Technicolor has seldom been more affectionately used than in its registrations of the sober mahoganies and tender muslins and benign gaslights of the period. […] To the degree that this exciting little episode fails, it is because the Halloween setup, like the film as a whole, is too sumptuously, calculatedly handsome to be quite mistakable for the truth.

In the above quote we get shades of Andrew Sarris’s claim, made many years afterward, that Minnelli, an alleged auteur, “believes more in beauty than in art.” More to come.

Quotes of quotes of quotes of quotes, 8/14

August 14, 2009

Today’s quotation is a double, and the subject of both is the practice of writing, sort of a “how to write” type of deal as delivered by two men who have each had a profound influence on my own writing (or at least I like to think so and actively seek to make so).

Over the past few days I’ve been working my way through James Agee’s Letters of James Agee to Father Flye, and thus far it’s been an incredibly rewarding project. Literary bliss is when a writer articulates a certain chain of thoughts that could easily pass for your own inner monologue. I must admit that my love for Agee’s work is partly born of a kind of narcissism: Agee’s writing often reads like a more perfectly composed version of my own attempts at writing (at least as I perceive my own writing), or if it’s not “perfect,” then at least it’s marked by flaws that are so much more interesting and original than mine are.

“I do as a matter of truth believe I could teach, and teach well; and that is one of the reasons I am so generally sure (to the point twice of avoiding following good chances for good jobs) that it would be very bad for me to teach. As for the badness of the writer teaching, I agree all the way; I also think but am not perfectly sure, that there is no job on earth that is not bad for the writer, including writing; and that he who must earn a living has got to take the disadvantages of any job for granted, and seek what advantages in each he can find. Again, though: every job is bad for him, but floating on blood-money can be even worse; killing. There really is no answer or solution and for want of one must say, live as you can, understand all you can, write when, all and what you can.” (James Agee, ‘New York City, November 26, 1934’, Letters of James Agee to Father Flye)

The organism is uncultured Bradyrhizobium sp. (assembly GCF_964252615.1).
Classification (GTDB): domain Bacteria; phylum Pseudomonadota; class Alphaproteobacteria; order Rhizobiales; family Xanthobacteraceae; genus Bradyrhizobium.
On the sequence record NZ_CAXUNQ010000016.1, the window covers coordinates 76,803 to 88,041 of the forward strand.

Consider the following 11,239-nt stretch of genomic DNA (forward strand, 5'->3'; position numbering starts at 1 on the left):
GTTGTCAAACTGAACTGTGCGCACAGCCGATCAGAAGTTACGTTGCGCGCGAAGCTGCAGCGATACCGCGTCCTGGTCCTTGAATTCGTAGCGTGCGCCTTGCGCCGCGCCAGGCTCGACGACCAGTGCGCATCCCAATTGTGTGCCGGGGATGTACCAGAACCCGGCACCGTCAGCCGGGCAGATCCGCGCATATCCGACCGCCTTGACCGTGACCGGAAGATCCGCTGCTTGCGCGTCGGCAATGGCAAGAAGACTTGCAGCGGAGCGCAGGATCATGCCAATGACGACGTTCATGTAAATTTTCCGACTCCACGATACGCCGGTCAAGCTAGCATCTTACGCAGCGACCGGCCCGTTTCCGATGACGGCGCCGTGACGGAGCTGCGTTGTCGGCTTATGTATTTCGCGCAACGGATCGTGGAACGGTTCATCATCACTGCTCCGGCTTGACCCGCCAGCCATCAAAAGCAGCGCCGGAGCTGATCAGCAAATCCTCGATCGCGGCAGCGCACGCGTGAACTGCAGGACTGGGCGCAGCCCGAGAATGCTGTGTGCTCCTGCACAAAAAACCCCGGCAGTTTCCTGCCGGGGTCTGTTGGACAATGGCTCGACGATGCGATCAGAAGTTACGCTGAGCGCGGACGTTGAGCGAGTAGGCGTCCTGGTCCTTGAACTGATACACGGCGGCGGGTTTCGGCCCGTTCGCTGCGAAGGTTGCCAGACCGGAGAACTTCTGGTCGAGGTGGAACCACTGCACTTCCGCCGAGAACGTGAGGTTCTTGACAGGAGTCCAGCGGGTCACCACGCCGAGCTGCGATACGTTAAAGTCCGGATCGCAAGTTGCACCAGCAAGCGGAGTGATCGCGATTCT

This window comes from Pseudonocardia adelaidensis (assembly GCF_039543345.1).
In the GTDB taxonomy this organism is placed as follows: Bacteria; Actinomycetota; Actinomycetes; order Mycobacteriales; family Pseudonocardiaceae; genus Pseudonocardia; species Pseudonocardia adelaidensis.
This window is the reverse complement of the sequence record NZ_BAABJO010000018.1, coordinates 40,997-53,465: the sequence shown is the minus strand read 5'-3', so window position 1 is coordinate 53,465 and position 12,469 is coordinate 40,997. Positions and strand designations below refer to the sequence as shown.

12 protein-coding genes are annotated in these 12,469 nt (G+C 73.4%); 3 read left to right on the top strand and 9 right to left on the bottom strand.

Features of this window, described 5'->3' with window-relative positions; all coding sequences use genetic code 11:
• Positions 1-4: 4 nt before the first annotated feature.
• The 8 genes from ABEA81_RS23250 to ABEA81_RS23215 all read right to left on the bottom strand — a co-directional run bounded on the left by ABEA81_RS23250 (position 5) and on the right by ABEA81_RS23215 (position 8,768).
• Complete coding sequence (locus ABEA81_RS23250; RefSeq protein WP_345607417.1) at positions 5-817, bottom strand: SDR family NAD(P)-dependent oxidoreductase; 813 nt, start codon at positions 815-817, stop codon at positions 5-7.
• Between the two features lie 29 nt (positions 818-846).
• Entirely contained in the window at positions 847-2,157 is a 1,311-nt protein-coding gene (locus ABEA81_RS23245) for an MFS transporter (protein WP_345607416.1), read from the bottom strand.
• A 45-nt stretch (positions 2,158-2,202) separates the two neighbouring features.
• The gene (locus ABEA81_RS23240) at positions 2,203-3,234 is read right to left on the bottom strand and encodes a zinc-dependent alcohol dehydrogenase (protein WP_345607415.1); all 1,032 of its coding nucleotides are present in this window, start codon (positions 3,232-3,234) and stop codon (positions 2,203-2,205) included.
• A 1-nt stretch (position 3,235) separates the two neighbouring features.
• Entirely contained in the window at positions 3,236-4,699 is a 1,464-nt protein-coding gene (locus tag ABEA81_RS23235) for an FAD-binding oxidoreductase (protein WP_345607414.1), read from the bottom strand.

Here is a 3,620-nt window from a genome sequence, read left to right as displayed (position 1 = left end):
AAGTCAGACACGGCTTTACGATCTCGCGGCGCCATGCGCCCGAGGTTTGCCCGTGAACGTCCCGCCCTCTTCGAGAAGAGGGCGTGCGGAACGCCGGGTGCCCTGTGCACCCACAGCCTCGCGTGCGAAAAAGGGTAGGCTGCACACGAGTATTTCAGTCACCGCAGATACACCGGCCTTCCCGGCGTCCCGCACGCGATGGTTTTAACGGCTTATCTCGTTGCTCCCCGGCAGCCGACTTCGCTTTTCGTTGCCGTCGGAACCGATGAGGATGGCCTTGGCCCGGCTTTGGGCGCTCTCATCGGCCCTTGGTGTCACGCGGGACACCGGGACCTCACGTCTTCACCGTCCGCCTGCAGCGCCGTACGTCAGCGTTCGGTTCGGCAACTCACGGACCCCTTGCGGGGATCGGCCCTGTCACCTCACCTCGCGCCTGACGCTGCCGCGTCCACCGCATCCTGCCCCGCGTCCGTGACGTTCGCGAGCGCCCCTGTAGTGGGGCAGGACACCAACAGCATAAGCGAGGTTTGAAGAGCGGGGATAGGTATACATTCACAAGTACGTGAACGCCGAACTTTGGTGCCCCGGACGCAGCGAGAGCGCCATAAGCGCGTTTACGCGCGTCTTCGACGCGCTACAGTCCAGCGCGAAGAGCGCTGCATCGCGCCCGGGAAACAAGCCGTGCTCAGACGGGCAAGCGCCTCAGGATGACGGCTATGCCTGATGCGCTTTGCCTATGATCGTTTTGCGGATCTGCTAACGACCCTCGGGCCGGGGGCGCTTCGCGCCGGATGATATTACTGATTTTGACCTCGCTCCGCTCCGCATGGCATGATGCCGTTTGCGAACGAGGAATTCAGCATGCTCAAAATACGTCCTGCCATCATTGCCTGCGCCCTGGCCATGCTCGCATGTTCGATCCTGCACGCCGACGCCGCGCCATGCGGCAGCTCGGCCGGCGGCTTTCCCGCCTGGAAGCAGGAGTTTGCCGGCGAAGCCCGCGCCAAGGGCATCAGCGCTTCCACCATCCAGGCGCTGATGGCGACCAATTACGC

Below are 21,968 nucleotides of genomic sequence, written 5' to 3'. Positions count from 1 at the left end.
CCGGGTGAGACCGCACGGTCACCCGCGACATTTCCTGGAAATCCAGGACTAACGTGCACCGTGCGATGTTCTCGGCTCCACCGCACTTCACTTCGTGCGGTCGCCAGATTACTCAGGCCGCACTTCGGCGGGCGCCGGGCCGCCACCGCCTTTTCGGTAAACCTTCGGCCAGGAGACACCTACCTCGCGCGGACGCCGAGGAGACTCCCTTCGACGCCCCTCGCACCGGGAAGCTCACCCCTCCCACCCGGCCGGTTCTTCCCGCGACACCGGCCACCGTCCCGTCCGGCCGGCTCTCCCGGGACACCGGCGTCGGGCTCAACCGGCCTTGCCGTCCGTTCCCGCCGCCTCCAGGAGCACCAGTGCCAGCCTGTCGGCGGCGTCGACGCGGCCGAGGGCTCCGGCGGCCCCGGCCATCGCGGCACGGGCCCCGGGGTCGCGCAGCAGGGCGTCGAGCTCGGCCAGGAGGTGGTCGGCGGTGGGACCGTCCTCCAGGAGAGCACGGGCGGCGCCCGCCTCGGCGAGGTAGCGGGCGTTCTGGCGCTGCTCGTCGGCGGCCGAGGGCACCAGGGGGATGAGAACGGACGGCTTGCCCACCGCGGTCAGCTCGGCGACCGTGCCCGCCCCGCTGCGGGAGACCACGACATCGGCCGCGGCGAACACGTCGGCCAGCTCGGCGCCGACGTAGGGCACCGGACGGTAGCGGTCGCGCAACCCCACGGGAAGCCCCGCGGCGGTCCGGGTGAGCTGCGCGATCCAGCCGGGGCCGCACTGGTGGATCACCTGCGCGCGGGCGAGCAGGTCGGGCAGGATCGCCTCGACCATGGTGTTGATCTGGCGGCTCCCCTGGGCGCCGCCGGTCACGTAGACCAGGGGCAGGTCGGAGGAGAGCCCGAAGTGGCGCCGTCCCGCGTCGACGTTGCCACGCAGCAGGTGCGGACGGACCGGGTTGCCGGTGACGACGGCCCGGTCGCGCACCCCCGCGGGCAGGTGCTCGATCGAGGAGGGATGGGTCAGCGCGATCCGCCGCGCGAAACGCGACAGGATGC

If Agee’s writing is like a much more convincing and captivating version of my own, then Walter Benjamin’s writing is what I’d like nothing more than to be able to replicate. Each and every phenomenon Benjamin encountered bore within it a universe of things to be said and ideas to be had; every cultural object, no matter how ostensibly banal, contained within it the materials to construct an incredibly delicate structure of thought and perception. Perhaps more than any other writer, Benjamin is the one who I’d love to resurrect and take on a tour of the contemporary world, just to see what he would make of it all, and to see whether he’d be able to process the variety of shocks that constitutes so much of our modern environment. I could go on for hours about Benjamin, but I’ll let his quote stand for itself.

“Let no thought pass incognito, and keep your notebook as strictly as the authorities keep their register of aliens.” (Walter Benjamin, ‘One-Way Street’, Reflections)

Yes, I just figured out how to use block quotes.